This era’s Phillies were a rowdy, combative gang. Shettsline’s practical take: “The public rather enjoys these scraps on the field.”54 With Dooin, he reckoned with on-field controversies, while Fogel battled umpires and NL President Thomas Lynch. The NL magnates ousted Fogel after the 1912 season, and his backers sold the team to a group led by Pirates team secretary William H. Locke. But Locke died in August 1913. His cousin, William Baker, whom he had recruited as a major investor, took over. Again, Shettsline floated through the turmoil and was re-elected business manager that October. Baker commented, “I hope it’s for life.”55

Baker, like Rogers before him, sought to pinch player salaries. When another baseball war erupted before the 1914 season, the Phillies were again hit hard. Shettsline travelled to Shreveport that spring, where the Federal League’s Chicago team trained, to reclaim pitchers Ad Brennan and Tom Seaton. Brennan took him to the players’ hotel where a group of jumpers, led by Joe Tinker, encircled their guest and berated “Organized Ball, the National League, and the Philadelphia Club with words that stirred Shettsline into anger on two or three occasions, but it all ended peacefully.”56 But not successfully. The two twirlers, who had won 41 games combined in 1913, were gone, as was the bruising double-play combo of Otto Knabe and Mickey Doolan. After compiling an 88-63 record in 1913, the team’s best finish since Shettsline’s 1901 squad, Philadelphia fell backwards to a 74-80 finish in 1914.

Shettsline, seeking good fortune, shaved off his mustache prior to the 1915 campaign.57 New manager Pat Moran cut a series of deals to reshape the squad and installed long-lacking discipline and teamwork. With mainstay Pete Alexander winning 31 games, the Phillies at last captured the NL pennant. Shettsline managed ticket requests for the subsequent World Series, which the Red Sox won in five games.

Baker commonly meddled in Shettsline’s duties, such as arranging the pre-season city series with the Athletics, or understandings with other teams regarding make-up games.58 By 1919, constrained by Baker’s parsimony, the Phillies were cellar dwellers. Shettsline, befitting the sadness of the franchise in these years, played the villain four years later by handing an 11-year-old fan over to the police after the youngster refused to part with a foul ball he snagged at the Baker Bowl. After the boy spent a night in detention, the judge “in terms none too complimentary to the business official of the club,” set him free, setting a precedent that foul balls belonged to the fans.59

Such unfortunate moments aside, Shettsline remarked in 1924, “I never weary of baseball.”60 In his personal life, he remarried in 1922, to Sarah Kidd, a widow with four daughters, one of whom would eventually marry William’s son, James.

After the 1926 season, Baker let Shettsline go, installing Gerald Nugent as the team’s business manager. Connie Mack added him to the Athletics’ business staff, where he spent the 1927 season. Then Shettsline left baseball and worked for the City of Philadelphia.

On February 22, 1933, with the dawn of the Phillies’ second half-century weeks away, William Shettsline died in his Philadelphia home. He was survived by his second wife, Sarah, four step-daughters, and his sons William Jr., Benjamin, James, and Robert. Shettsline was buried in Philadelphia’s Chelten Hills Cemetery.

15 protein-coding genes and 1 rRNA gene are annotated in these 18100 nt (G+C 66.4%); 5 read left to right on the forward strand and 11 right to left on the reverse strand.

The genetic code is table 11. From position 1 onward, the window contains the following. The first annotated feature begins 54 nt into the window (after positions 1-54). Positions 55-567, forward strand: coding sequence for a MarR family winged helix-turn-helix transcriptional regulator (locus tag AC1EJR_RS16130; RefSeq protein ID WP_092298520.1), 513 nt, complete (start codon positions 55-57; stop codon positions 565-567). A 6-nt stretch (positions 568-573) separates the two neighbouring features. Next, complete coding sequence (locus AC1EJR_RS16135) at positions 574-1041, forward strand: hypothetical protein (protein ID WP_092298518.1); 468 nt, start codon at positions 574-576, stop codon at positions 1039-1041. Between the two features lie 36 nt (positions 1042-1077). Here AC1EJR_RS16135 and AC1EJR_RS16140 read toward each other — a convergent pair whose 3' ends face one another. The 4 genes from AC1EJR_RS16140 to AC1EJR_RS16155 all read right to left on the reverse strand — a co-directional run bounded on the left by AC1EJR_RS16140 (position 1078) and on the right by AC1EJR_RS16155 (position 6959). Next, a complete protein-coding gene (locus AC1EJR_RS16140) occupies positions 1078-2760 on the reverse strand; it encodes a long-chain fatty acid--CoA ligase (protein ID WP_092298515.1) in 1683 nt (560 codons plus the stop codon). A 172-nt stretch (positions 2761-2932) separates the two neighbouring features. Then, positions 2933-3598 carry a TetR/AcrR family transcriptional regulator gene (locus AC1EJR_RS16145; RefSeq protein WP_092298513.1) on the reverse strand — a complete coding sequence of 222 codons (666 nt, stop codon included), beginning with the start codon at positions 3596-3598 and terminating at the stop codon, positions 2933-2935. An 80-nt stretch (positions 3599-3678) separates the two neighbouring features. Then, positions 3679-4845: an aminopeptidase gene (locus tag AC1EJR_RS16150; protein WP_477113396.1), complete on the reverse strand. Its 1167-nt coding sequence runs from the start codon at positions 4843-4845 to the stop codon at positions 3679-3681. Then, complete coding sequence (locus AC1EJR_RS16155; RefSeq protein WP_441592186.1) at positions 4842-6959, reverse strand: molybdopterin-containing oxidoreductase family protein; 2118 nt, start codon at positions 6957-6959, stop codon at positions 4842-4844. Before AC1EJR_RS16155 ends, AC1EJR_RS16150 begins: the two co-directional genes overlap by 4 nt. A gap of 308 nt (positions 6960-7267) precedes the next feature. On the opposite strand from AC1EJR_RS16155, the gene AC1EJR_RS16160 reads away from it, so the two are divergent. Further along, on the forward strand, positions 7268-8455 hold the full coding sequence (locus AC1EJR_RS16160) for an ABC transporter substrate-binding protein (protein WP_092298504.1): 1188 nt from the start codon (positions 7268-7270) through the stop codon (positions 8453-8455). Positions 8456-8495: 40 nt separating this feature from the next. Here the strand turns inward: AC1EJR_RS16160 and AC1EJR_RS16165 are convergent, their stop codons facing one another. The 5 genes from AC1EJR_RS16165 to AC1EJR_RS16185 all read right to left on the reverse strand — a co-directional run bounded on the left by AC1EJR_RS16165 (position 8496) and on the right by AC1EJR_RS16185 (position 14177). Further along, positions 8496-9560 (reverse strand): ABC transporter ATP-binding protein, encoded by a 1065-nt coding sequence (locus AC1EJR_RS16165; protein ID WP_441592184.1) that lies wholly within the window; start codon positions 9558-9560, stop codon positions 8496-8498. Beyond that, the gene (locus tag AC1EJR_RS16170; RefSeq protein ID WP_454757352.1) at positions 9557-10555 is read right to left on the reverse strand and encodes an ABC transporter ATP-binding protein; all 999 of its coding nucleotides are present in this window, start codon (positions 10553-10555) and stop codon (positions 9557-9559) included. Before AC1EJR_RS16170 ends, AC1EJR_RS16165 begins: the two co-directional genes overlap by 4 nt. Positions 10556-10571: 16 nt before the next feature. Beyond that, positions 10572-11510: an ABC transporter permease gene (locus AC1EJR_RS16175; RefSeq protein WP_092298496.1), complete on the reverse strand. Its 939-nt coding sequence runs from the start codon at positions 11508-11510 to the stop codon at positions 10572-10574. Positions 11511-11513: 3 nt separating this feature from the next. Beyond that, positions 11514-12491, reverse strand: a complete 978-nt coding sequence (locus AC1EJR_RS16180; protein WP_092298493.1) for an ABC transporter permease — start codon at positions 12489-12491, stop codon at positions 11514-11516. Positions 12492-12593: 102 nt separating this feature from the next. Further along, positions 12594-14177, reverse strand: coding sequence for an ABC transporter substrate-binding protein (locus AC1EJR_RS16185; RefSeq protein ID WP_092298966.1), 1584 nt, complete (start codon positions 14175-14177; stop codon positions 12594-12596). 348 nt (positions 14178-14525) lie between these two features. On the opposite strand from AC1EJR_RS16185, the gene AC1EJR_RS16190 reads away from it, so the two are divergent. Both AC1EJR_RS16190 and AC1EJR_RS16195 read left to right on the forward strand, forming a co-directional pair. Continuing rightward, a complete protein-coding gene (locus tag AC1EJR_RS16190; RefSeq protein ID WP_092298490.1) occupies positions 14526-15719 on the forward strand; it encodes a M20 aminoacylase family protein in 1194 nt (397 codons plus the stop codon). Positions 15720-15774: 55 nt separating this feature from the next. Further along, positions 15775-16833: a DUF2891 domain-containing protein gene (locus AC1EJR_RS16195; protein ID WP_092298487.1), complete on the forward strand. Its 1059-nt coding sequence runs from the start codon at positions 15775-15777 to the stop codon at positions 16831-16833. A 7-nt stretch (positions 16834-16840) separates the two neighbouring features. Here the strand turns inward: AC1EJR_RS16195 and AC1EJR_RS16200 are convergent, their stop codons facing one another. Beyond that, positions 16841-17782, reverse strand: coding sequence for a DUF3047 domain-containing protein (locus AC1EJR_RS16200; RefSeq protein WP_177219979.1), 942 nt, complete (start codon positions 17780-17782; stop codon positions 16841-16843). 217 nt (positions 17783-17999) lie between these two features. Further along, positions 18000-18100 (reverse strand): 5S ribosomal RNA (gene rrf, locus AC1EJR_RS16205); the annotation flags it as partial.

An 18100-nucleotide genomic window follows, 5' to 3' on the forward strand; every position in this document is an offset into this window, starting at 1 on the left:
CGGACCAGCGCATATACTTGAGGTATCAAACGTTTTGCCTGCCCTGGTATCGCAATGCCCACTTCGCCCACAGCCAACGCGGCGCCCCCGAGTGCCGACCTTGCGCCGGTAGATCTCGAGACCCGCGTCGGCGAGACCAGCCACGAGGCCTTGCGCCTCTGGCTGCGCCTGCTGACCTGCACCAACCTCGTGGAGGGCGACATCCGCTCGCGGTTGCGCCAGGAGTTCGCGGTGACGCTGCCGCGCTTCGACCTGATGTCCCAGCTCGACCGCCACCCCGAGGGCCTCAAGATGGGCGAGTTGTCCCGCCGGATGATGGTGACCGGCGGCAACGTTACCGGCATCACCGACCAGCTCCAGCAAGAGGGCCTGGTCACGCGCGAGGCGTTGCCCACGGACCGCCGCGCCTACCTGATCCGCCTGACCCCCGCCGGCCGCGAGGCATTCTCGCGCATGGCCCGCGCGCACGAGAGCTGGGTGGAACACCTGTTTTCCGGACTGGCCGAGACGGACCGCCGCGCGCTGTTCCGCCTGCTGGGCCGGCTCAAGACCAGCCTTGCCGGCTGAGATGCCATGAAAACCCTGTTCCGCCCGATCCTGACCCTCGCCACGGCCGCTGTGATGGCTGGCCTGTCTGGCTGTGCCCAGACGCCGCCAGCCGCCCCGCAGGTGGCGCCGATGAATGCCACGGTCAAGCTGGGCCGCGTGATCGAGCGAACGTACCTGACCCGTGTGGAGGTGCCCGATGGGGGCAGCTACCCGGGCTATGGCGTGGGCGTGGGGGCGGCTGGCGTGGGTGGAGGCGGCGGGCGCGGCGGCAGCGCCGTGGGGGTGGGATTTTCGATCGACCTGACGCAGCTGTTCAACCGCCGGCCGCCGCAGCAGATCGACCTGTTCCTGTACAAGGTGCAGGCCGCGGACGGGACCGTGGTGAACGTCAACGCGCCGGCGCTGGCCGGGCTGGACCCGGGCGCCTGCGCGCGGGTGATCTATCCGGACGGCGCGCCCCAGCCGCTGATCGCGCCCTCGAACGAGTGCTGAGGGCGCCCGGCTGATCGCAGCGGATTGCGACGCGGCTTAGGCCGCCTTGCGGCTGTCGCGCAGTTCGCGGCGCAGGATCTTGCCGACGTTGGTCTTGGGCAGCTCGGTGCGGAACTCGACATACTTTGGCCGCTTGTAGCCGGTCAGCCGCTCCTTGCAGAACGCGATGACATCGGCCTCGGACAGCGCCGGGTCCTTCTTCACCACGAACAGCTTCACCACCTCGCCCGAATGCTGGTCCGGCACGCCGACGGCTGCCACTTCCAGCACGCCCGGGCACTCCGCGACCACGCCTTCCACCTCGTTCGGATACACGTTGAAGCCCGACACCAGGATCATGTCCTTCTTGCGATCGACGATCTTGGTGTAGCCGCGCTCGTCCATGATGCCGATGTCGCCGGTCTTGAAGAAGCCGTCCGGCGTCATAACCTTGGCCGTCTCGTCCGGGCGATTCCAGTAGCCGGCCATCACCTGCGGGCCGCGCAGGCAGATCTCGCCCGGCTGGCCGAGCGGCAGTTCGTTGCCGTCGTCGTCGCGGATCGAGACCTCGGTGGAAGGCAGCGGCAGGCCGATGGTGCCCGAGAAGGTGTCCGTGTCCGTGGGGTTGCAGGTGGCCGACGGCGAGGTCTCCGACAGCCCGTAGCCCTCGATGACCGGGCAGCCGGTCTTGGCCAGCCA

This biography was reviewed by Norman Macht and checked for accuracy by the BioProject fact-checking team.



In addition to the sources noted in this biography, the author also accessed Shettsline’s file from the National Baseball Hall of Fame and the following sites:



1 Ernest Lanigan, “Four Decades as Ticket-Seller, Secretary, Manager and Club President Enrich Memories of Bill Shettsline,” The Sporting News, January 5, 1933, 3; Paul A. Rickart, “Lefthanded Backstops Rare in Majors’ History,” The Sporting News, March 21, 1951, 9.

2 Gordon Mackay, “Bill Shettsline Selects All-Star Phillies Over Stretch of Forty-two Years,” Philadelphia Inquirer, February 8, 1925.

3 For nineteenth-century Phillies history, see John Shiffert, Base Ball in Philadelphia: A History of the Early Game, 1831-1900 (Jefferson, NC: McFarland, 2006).

4 “It Is Manager Irwin,” Philadelphia Times, December 7, 1893.

5 Shiffert, Base Ball in Philadelphia, 169.

6 “Chat and Comment in a Sporting Way,” Philadelphia Inquirer, October 6, 1895.

7 “Sporting,” Pittsburgh Press, November 4, 1895.

8 Shiffert, Base Ball in Philadelphia, 169.

9 “Plans of the Phillies,” Philadelphia Inquirer, January 23, 1896.

10 “The Man Behind the Plate,” Philadelphia Inquirer, July 12, 1896.

11 Ernest Lanigan, “Been Boozing,” The Sporting News, August 21, 1897, 5; Ernest Lanigan, “On The Bench,” The Sporting News, September 4, 1897, 7.

12 Frederick G. Lieb and Stan Baumgartner, The Philadelphia Phillies, rev. ed. (1948; repr., Kent, Ohio: Kent State University Press, 2009), 53.

13 Lanigan, “Four Decades.”

14 Per Baseball-reference, the average age of Philadelphia’s batters was 25.6 (Louisville, at 26.7, was the next youngest) and the average age of their pitchers was 24.7 (Chicago, at 25.1, was the next youngest).

15 “Between the Innings,” Philadelphia Times, July 29, 1896; F.L.H. [Frank L. Hough], “The Man Behind the Plate,” Philadelphia Inquirer, June 27, 1898.